Townhouse Story

There is a house I know of in South Kensington. It has chartilly lace white walls on the outside and black Georgian balconies. There are two cream white pillars in front of a shiny black door with a doorknob encrusted with gold. Beside the door are two asymmetrical potted plants neatly trimmed to round balls that remind me of giant pom-poms.

This is a house I know of well. A house I love and admire.

15 people have died in this house. 52 people have lived in this house. 26 people have worked at this house. 10 people have been born in this house.

The list could go on.

People have came and gone and lived and died in this house and yet the house has stayed where it is, inviting others into its vast rooms and candle-lit hallways. The voices of the people who lived here seem to echo in my ears when I touch the walls- every inhabitant has left a memory of them behind it seems.

As I ascend the winding staircase now I am reminded of the twins Mary and Josie that used used to live here with their father Lord Charles in the 1840s. The twins always had sly, cheeky smiles and beautiful long blonde curls and fashionable lace dresses. They loved to slide down the staircase when no-one was watching. This house was their playground of adventures that lit their eyes full of curiosity for the world. It is such a shame they died so young.

And then there was Fred Hampton who rented the upper apartment in the late 1850s. He was a painter who detested other people’s company and relished being on his own. He’d be seen more frequently with a paintbrush than a pen. In the room that he painted he would smear and splash paint on on the walls when he was annoyed at something. The smears and splashes of paint formed a whole other painting on its own. It is a shame that it has all been painted over. Hampton lived half the year in Paris and half the year in London, often traveling around Europe to paint portraits of noble gentlemen and gentlewomen- he got a considerable amount of money from his clients. And then one day he left his upper apartment in Kensington. He set off with luggage containing mostly paints and canvases. I don’t know what happened to him after that.

And let’s not forget the servants that used to live there. There were many of them, for it was a large townhouse to manage. Where I stand in the basement now was where kitchen maids and cooks would be frantically at work, boiling vegetables, rolling out pastry, polishing silverware or preparing trays to take up their their masters. Their lives below stairs were ignored by others but together all the servants had their own little community downstairs spreading their own petty gossip and their hopes for the future.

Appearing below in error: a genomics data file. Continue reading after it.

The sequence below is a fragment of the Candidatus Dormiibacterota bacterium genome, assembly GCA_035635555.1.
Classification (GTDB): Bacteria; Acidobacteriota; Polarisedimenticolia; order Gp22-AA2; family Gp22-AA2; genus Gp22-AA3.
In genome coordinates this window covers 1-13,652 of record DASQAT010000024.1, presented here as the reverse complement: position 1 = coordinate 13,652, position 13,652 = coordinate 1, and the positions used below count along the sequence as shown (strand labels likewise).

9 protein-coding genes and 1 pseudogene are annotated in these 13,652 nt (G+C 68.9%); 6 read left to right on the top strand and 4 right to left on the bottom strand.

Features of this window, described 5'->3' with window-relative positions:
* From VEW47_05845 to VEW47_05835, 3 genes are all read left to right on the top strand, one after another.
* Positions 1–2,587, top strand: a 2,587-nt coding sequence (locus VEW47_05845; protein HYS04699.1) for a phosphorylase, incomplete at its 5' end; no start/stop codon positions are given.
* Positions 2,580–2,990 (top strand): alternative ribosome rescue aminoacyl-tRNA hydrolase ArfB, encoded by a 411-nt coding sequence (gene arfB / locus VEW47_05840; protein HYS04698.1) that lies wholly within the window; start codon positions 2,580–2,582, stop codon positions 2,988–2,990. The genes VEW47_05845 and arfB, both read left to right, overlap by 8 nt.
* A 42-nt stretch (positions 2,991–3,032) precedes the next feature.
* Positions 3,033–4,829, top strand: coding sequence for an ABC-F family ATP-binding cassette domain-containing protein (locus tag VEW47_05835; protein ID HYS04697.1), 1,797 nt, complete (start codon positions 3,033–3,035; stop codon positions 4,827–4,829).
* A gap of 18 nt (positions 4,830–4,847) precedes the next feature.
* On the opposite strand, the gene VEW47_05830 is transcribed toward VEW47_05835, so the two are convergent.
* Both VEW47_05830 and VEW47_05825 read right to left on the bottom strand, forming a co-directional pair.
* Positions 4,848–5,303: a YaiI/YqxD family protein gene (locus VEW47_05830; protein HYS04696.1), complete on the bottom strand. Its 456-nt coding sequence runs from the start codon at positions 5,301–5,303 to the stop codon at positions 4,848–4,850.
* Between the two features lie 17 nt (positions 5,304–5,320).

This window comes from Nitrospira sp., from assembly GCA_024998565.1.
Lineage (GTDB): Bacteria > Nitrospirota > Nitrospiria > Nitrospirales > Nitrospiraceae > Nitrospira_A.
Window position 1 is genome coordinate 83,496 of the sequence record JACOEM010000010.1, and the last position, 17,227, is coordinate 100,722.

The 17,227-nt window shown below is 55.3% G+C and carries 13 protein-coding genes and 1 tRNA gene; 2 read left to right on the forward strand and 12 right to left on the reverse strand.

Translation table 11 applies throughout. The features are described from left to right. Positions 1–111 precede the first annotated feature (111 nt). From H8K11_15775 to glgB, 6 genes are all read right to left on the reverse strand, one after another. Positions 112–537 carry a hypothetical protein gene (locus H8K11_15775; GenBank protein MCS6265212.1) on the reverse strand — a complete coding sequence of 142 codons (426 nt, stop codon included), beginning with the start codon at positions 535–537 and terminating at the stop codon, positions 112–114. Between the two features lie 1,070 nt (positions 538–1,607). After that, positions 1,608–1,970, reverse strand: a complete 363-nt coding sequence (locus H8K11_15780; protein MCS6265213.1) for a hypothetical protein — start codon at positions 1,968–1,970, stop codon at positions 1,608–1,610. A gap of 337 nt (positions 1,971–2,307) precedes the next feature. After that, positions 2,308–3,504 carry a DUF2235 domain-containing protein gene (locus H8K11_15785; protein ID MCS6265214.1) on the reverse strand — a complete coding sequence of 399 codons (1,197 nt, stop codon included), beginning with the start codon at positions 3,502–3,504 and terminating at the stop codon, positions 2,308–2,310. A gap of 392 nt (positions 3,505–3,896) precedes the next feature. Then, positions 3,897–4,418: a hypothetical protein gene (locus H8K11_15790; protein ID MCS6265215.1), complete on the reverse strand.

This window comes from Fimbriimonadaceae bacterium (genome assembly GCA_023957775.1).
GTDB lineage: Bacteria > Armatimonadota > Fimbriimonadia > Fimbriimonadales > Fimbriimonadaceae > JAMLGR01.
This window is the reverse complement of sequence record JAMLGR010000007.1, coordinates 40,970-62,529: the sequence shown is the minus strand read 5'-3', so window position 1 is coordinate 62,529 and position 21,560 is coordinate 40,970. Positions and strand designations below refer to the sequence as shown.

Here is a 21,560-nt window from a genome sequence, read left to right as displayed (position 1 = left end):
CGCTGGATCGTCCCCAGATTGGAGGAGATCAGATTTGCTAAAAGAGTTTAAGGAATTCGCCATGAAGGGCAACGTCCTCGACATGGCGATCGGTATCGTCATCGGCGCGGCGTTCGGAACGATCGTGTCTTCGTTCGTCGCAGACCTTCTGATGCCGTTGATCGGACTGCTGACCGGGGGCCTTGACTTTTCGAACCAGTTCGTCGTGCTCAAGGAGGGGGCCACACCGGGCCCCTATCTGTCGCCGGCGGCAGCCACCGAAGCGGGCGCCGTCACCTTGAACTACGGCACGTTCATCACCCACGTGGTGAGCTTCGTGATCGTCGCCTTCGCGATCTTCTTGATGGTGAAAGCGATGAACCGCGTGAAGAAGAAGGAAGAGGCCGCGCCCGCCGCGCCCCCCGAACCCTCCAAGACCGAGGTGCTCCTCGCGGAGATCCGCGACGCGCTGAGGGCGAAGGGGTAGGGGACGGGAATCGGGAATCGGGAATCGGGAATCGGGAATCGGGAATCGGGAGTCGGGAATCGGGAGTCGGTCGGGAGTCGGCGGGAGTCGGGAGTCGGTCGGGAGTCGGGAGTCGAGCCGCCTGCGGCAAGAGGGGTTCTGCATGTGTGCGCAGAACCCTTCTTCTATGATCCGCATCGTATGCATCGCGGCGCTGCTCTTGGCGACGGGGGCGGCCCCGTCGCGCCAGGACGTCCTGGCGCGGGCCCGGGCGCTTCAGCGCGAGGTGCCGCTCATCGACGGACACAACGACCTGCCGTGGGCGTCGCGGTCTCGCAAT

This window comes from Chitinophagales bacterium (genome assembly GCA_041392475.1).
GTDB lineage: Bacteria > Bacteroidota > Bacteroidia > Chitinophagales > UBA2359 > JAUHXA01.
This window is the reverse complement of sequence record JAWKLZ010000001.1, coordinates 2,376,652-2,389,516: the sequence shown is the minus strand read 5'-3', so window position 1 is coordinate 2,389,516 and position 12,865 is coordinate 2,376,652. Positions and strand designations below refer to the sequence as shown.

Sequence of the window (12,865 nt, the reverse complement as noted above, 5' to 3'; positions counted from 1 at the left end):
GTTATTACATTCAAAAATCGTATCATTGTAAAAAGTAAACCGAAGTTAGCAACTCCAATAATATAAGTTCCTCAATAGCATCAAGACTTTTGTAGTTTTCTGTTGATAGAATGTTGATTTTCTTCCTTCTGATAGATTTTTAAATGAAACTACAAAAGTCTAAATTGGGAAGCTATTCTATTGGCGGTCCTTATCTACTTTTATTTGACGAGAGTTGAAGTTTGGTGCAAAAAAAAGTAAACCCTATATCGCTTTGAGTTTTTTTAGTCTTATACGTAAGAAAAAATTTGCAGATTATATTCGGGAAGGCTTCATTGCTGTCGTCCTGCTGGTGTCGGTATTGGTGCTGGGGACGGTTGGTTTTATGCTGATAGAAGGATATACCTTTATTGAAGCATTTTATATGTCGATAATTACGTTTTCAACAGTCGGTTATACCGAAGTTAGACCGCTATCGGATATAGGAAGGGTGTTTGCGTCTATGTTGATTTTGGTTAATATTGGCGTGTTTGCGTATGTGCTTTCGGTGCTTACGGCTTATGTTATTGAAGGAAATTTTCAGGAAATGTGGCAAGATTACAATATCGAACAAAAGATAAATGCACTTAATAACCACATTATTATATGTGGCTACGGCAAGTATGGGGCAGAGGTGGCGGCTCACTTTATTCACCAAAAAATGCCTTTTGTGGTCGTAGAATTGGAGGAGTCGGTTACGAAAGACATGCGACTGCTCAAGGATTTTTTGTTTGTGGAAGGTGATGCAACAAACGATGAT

Years later, a rich French lawyer and his wife bought the townhouse. They were the kindest and most generous people, who established their own orphanage in London and set up charities over the country. Their wealth enabled them to help others. They chose to help others. This is why I admire them. But they also brought life and laughter to the house by holding grand parties there. Over sips of cocktails, guests would discuss politics, travelling and business. Later there would be dancing and singing. The ladies would play harpsichord whilst the gentleman plucked their violins and sang tunes. Everyone favoured these merry nights, where the outside world was partially forgotten and everyone had something to amuse themselves with.

I wish I could continue to tell the other stories. Of the people who lived in the town house in South Kensington. This is only a page of people’s lives in this house. Only a very small portion of the timeline of inhabitants. There are thousands of stories in this very house. I could write chapters and chapters and books and books about it. But I’m not going to.

I’m just going to remember that everyone that’s lived in this house, in their own way, has made it come alive.

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